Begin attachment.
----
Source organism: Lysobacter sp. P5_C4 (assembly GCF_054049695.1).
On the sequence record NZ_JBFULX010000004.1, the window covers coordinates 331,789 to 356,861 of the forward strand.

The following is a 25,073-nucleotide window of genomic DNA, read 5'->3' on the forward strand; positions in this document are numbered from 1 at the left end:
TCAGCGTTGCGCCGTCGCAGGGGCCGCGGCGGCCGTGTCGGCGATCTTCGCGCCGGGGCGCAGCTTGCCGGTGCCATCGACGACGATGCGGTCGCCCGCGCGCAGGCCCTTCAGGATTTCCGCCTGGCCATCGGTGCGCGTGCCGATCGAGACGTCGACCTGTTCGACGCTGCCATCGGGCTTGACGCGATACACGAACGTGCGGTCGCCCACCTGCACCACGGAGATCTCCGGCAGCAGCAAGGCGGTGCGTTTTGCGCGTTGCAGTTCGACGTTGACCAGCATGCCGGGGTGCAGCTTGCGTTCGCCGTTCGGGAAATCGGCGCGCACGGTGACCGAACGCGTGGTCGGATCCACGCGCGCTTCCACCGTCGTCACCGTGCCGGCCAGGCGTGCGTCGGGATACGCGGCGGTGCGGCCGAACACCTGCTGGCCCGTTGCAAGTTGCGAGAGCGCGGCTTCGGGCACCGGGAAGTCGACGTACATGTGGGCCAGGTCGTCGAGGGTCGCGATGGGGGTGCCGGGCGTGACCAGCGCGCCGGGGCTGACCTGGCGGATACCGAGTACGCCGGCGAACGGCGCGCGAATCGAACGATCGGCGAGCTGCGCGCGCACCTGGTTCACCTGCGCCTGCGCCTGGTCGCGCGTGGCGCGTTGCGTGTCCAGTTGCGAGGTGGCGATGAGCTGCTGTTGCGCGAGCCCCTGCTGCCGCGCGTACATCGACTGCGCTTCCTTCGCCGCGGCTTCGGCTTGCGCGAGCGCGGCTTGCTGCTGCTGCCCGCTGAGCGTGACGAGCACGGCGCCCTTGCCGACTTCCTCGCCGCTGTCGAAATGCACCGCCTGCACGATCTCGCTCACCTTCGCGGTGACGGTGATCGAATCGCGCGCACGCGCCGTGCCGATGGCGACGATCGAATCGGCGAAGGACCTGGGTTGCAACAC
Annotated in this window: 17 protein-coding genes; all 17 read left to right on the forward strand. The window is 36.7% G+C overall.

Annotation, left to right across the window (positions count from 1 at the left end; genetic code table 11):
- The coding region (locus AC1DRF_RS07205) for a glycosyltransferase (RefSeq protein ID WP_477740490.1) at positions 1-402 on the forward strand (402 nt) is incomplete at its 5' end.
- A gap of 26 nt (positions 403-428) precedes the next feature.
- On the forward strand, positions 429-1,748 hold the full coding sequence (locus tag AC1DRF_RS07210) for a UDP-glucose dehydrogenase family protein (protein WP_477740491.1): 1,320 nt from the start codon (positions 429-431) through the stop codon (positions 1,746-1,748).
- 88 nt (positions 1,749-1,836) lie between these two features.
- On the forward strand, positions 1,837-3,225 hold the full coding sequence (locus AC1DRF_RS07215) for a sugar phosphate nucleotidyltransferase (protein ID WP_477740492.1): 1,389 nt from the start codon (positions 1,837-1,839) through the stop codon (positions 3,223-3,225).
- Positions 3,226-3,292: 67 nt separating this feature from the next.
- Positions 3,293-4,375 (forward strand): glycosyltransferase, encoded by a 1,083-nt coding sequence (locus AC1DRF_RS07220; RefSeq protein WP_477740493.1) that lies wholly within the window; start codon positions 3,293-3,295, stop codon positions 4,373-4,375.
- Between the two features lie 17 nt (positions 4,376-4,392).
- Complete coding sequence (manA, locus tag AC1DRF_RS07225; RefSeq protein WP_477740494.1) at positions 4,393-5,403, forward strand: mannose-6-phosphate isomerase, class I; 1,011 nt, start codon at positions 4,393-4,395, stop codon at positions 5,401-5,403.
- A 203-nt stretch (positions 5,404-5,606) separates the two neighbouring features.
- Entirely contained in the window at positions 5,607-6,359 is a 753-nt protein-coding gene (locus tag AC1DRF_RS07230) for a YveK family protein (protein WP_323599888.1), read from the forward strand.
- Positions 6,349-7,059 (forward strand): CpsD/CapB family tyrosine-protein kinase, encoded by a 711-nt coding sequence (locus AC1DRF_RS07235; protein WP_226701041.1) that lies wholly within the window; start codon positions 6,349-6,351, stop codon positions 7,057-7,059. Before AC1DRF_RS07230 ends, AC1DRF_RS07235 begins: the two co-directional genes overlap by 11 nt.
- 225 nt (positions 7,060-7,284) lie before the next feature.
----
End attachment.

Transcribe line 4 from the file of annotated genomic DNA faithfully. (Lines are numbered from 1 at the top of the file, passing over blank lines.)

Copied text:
TCAGCGTTGCGCCGTCGCAGGGGCCGCGGCGGCCGTGTCGGCGATCTTCGCGCCGGGGCGCAGCTTGCCGGTGCCATCGACGACGATGCGGTCGCCCGCGCGCAGGCCCTTCAGGATTTCCGCCTGGCCATCGGTGCGCGTGCCGATCGAGACGTCGACCTGTTCGACGCTGCCATCGGGCTTGACGCGATACACGAACGTGCGGTCGCCCACCTGCACCACGGAGATCTCCGGCAGCAGCAAGGCGGTGCGTTTTGCGCGTTGCAGTTCGACGTTGACCAGCATGCCGGGGTGCAGCTTGCGTTCGCCGTTCGGGAAATCGGCGCGCACGGTGACCGAACGCGTGGTCGGATCCACGCGCGCTTCCACCGTCGTCACCGTGCCGGCCAGGCGTGCGTCGGGATACGCGGCGGTGCGGCCGAACACCTGCTGGCCCGTTGCAAGTTGCGAGAGCGCGGCTTCGGGCACCGGGAAGTCGACGTACATGTGGGCCAGGTCGTCGAGGGTCGCGATGGGGGTGCCGGGCGTGACCAGCGCGCCGGGGCTGACCTGGCGGATACCGAGTACGCCGGCGAACGGCGCGCGAATCGAACGATCGGCGAGCTGCGCGCGCACCTGGTTCACCTGCGCCTGCGCCTGGTCGCGCGTGGCGCGTTGCGTGTCCAGTTGCGAGGTGGCGATGAGCTGCTGTTGCGCGAGCCCCTGCTGCCGCGCGTACATCGACTGCGCTTCCTTCGCCGCGGCTTCGGCTTGCGCGAGCGCGGCTTGCTGCTGCTGCCCGCTGAGCGTGACGAGCACGGCGCCCTTGCCGACTTCCTCGCCGCTGTCGAAATGCACCGCCTGCACGATCTCGCTCACCTTCGCGGTGACGGTGATCGAATCGCGCGCACGCGCCGTGCCGATGGCGACGATCGAATCGGCGAAGGACCTGGGTTGCAACAC